Uhuru Kenyatta. Photo: Reuters
Corruption and tribalism, deeply entrenched in the Kenyan society and government have been identified as the country’s achilles heel, holding back development.
According to The Standard, government sources and critics, Kenya has become “a captured state” managed from the periphery by shadowy characters working in cahoots with powerful mid-level bureaucrats who “move things” within the system.
Speaking to The Standard, Chief Justice Willy Mutunga said: “if the country, citizens and the political class, through moral conviction, ethical courage, and political resolve, do not in a principled and consistent manner rise up against corruption, then we risk having corruption as the fourth, if not, the only, arm of government in Kenya”.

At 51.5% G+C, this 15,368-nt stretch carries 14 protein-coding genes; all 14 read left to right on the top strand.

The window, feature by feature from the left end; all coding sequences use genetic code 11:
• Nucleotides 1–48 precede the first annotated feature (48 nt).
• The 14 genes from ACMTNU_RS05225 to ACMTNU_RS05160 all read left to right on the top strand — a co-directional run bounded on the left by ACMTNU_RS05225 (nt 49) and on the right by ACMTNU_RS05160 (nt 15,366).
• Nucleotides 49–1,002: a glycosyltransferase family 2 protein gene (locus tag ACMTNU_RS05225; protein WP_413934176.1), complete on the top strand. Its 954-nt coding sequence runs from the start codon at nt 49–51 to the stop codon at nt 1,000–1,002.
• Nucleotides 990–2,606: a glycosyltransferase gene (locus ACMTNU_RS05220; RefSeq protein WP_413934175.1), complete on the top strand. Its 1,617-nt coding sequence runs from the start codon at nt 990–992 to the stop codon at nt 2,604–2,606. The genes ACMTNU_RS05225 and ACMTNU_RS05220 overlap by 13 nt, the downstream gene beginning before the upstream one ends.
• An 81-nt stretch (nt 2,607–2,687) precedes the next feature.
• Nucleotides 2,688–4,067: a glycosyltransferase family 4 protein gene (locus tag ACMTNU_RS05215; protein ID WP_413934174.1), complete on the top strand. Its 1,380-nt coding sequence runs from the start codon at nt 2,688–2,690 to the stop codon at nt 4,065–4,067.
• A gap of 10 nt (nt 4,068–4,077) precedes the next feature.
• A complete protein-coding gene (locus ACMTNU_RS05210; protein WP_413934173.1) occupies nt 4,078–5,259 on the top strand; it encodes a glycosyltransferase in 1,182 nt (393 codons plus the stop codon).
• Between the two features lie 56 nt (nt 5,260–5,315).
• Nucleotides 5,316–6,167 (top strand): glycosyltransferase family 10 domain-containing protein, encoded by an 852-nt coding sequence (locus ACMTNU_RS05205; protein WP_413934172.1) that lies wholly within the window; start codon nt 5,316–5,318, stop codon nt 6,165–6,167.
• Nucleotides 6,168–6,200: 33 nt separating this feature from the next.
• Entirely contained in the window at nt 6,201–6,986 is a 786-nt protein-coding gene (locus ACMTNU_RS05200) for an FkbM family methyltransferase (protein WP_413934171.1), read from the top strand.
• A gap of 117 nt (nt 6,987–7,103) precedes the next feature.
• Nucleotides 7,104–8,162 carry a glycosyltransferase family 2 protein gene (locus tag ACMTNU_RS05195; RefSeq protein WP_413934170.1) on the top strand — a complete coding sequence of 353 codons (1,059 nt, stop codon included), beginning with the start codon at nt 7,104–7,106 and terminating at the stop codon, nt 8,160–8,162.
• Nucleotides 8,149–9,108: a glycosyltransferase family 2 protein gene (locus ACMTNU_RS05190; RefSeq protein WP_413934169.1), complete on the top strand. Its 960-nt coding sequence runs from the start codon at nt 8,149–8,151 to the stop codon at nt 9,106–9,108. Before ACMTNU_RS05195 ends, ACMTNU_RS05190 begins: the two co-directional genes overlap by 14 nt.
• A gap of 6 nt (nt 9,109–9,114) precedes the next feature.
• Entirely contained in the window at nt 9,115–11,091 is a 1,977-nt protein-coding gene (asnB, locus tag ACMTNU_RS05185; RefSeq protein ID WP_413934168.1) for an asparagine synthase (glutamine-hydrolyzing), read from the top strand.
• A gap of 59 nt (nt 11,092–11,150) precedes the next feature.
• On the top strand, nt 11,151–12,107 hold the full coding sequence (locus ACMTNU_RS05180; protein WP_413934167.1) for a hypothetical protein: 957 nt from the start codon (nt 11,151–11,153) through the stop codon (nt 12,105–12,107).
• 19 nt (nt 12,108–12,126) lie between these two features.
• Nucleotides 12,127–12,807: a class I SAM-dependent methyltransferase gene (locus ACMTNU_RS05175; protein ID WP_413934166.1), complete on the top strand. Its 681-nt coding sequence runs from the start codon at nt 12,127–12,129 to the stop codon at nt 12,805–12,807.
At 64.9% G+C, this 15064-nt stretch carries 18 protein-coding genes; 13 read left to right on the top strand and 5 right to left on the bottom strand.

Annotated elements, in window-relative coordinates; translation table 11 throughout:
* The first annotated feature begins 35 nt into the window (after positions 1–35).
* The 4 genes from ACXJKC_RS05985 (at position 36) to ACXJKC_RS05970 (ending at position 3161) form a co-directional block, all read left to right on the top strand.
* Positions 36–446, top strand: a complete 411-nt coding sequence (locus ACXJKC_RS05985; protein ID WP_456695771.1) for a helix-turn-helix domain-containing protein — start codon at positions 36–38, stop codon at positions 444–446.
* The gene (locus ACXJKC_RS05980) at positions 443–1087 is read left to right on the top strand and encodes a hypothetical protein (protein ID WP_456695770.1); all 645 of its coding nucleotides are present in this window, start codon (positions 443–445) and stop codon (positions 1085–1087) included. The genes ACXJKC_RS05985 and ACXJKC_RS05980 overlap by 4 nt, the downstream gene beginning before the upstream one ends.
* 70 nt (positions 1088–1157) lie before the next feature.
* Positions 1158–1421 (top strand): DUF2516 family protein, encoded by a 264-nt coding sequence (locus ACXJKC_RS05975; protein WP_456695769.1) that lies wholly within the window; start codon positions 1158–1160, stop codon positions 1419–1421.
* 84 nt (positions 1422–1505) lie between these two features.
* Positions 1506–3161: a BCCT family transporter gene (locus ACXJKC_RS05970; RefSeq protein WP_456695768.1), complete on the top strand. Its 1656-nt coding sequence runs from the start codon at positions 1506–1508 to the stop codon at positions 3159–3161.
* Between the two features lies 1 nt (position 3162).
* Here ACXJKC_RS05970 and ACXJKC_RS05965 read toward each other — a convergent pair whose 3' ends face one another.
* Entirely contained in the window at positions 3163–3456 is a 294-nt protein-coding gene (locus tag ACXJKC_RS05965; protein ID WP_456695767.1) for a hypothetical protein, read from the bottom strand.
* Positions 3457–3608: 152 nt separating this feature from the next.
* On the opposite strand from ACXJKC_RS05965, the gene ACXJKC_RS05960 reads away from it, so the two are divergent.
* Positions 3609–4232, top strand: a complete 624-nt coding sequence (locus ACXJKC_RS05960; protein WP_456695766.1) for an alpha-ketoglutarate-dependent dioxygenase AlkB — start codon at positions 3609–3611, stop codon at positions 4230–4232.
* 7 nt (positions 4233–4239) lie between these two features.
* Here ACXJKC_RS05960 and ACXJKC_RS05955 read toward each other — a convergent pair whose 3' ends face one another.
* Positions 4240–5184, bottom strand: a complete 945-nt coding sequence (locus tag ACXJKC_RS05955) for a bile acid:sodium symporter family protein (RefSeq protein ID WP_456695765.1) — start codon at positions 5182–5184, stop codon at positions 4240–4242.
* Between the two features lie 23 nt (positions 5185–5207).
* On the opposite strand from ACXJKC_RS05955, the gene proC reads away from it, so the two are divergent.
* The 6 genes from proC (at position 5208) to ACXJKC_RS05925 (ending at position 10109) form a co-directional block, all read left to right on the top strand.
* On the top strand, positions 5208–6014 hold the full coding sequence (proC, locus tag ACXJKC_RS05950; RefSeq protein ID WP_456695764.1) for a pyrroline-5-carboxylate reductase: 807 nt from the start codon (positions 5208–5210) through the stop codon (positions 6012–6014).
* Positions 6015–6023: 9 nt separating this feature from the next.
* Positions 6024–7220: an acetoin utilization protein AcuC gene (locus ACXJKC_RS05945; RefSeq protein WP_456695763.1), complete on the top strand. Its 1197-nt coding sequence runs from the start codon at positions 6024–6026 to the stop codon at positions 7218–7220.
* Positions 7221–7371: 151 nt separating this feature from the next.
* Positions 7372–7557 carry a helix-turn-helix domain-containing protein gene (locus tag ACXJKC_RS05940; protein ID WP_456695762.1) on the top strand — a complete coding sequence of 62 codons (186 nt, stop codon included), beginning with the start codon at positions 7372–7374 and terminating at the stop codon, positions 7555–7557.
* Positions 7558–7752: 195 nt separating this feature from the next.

Similarly, experts, social and political commentators have echoed similar sentiments, arguing that corruption, clientilism and tribalism continue to manifest is government structures. The experts have blamed lack of political will to adequately address these problems affecting the country.
Kenya’s economy continues to steadily grow, with a projected expansion of 6.5 percent this year, according to the African Development Bank (AfDB).
However, this growth is weighed down by corruption. During his state visit to Kenya in July, American President Barack Obama said, despite great potential, economic development is being held back by a pervasive culture of corruption and ethnic differences.
“A politics that’s based solely on tribe and ethnicity is a politics that’s doomed to tear a country apart. It is a failure; a failure of imagination,” Obama reportedly said, adding that corruption is, “an anchor that weighs you down”.
Source: The Standard